But I think there are deeper reasons as well. One is the growth of the so-called “rational choice” strain in political science – the approach informing the work of the political scientists studying congressional control of agencies. One is less likely to take government organizations seriously if one holds the self-interest assumptions about behavior in the public sphere that characterize “rational choice.” Their special characteristics have been removed – they become like any organization, albeit shaped by political and political-institutional incentives.  Jim taught us to take a sympathetic view of the people working in government as people – think of Varieties of Police Behavior or The Investigators, and of his encouragement to go out and poke around inside agencies. I remember as a grad student, with rational choice just beginning to appear in political science, Jim musing about changing the line in the Lord’s Prayer to “lead us not unto inducement,” suggesting that rational choice people ignored people’s moral sense – a theme to which he of course later returned in his book of the same title. I think in this regard that the growing study inside public administration of “public service motivation” and its influence on the behavior of people in government organizations is closer – though Jim would probably have regarded it as a bit too sanguine – to Wilson’s spirit than is much of contemporary political science.

The second reason, I think, is that it is difficult to study government organizations in Jim’s spirit using the kinds of modern quantitative techniques that have grown in importance in political science. Here I will confess to being more sympathetic to the changes in political science than I am about the “rational choice” turn, but I also recognize the problems this has created for the continuation of Jim’s tradition. Sometimes large-N quantitative research in Jim’s spirit of empirical investigation of what goes on inside government organizations can be done using existing datasets – I think of the work (by people such as Dave Lewis) that uses PART scores of agency performance developed by OMB as a dependent variable, or of my paper with John Friedman using British National Health Service data to look at the impact of performance measurement on hospital performance. It is also possible, but very resource-intensive, to develop new datasets – such as Cary Coglianese’s work on negotiated rulemaking or my ongoing work on managing local-government interagency collaborations in England. And in some circumstances one can use surveys of civil servants, including existing datasets such as the Federal Human Capital Survey conducted by the Office of Personnel Management, though these have significant limitations.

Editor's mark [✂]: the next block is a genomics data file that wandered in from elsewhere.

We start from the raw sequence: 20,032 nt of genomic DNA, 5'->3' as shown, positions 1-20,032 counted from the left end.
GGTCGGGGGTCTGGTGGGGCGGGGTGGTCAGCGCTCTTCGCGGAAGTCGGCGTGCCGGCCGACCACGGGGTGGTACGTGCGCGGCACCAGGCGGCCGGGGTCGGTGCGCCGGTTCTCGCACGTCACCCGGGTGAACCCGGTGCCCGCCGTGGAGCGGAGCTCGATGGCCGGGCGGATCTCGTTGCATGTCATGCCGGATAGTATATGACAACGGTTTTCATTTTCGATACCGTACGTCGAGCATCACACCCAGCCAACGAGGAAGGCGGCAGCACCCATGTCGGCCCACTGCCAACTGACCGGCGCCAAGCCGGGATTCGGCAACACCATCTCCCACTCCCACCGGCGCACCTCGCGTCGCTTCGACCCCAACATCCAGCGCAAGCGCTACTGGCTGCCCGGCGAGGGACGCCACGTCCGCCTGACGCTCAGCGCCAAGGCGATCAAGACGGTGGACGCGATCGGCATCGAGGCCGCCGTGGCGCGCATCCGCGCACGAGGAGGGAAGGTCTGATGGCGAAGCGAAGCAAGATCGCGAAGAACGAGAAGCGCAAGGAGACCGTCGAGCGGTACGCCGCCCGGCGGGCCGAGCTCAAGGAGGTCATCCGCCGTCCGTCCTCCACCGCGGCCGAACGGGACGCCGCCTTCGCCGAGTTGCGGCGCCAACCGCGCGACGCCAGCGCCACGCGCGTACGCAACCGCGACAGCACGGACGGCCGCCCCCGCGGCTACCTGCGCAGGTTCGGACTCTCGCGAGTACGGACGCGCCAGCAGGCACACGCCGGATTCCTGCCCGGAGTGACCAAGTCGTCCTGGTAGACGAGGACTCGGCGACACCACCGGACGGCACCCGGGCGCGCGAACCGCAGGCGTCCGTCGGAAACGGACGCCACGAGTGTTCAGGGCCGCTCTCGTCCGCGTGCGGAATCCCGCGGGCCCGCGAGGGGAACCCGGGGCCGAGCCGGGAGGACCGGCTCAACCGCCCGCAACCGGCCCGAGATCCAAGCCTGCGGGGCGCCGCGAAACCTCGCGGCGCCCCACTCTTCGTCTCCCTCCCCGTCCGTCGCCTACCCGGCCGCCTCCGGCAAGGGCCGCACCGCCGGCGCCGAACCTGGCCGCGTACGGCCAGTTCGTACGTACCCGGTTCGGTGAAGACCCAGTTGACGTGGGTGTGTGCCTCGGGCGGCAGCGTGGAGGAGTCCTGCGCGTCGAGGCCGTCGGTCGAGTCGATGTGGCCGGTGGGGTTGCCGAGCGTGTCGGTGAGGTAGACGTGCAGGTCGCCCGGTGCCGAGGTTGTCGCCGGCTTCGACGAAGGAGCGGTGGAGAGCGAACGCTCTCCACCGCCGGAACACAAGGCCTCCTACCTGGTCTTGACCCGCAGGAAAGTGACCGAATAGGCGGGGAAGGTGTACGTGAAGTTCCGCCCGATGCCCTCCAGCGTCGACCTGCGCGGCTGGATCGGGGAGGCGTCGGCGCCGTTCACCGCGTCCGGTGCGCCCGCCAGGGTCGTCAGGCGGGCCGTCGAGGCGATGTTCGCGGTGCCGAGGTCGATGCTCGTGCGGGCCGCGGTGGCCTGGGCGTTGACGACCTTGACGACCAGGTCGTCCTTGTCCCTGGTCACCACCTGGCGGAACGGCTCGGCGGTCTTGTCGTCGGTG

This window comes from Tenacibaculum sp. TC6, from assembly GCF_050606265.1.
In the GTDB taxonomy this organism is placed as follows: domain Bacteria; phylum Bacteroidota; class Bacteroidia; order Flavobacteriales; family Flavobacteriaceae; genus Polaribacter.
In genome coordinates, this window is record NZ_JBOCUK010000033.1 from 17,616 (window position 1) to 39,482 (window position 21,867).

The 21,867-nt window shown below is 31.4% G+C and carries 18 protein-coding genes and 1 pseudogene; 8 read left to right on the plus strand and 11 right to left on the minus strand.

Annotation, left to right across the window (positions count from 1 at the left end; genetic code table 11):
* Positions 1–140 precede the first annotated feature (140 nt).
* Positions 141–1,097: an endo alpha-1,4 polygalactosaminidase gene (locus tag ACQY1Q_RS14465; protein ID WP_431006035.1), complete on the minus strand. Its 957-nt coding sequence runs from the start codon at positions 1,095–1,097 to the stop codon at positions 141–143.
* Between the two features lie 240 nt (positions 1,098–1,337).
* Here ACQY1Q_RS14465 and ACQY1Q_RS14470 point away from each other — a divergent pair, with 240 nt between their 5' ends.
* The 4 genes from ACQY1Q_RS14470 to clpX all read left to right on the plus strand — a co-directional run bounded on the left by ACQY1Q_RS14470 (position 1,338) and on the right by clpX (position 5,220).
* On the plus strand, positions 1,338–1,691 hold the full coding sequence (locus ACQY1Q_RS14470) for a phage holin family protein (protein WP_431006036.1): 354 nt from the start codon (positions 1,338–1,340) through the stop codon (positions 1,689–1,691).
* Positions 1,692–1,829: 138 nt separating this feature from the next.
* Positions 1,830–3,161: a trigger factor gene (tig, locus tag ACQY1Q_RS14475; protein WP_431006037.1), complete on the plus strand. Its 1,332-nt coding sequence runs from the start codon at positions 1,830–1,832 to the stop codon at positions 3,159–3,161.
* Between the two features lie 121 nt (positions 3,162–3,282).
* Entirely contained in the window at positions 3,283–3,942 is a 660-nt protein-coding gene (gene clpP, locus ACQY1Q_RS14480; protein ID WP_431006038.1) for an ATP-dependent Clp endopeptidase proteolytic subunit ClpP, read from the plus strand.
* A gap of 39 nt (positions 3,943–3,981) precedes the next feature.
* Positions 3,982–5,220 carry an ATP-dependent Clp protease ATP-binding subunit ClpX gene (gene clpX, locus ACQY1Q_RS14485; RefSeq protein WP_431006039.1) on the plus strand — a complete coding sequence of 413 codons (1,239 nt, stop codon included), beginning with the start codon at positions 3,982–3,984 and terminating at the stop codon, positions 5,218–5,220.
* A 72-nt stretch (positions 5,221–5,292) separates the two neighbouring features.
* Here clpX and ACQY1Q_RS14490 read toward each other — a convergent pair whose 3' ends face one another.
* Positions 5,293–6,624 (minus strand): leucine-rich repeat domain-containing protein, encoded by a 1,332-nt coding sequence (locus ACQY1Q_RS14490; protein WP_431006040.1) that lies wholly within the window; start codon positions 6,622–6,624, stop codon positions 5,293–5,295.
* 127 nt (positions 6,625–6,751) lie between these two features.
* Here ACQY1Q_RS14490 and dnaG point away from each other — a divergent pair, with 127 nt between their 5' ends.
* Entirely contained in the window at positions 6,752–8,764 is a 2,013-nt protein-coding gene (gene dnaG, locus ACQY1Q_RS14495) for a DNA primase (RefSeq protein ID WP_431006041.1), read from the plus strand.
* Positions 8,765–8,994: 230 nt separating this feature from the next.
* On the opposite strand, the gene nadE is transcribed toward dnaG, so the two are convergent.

But Jim himself did not use quantitative methods, and his research style involved the sorts of case studies that, to a significant extent and for good reason, are out of favor in contemporary political science. The kinds of questions about organizations that modern quantitative techniques, including lab experiments, are best-suited to answer are the much more micro questions about the behavior of teams or smaller groups inside organizations that many business-school based scholars study. Jim was not uninterested in such questions – his old Harvard “Bureaucracy” course used a good deal of the more micro literature of that era. But he was also interested in bigger questions about government agencies.

Other than expressing a sense of loss about Jim’s tradition, I’m not sure if I have a solution. I am guessing that the best chances for the continuation of Jim’s tradition exist among public administration and public policy scholars more than among political scientists. Jim wouldn’t have been happy, I don’t think.

Steve Kelman

Steve Kelman is the Weatherhead Professor of Public Management at Harvard University’s John F. Kennedy School of Government. 

This essay is part of the Penn Program on Regulation’s online symposium, Remembering James Q. Wilson.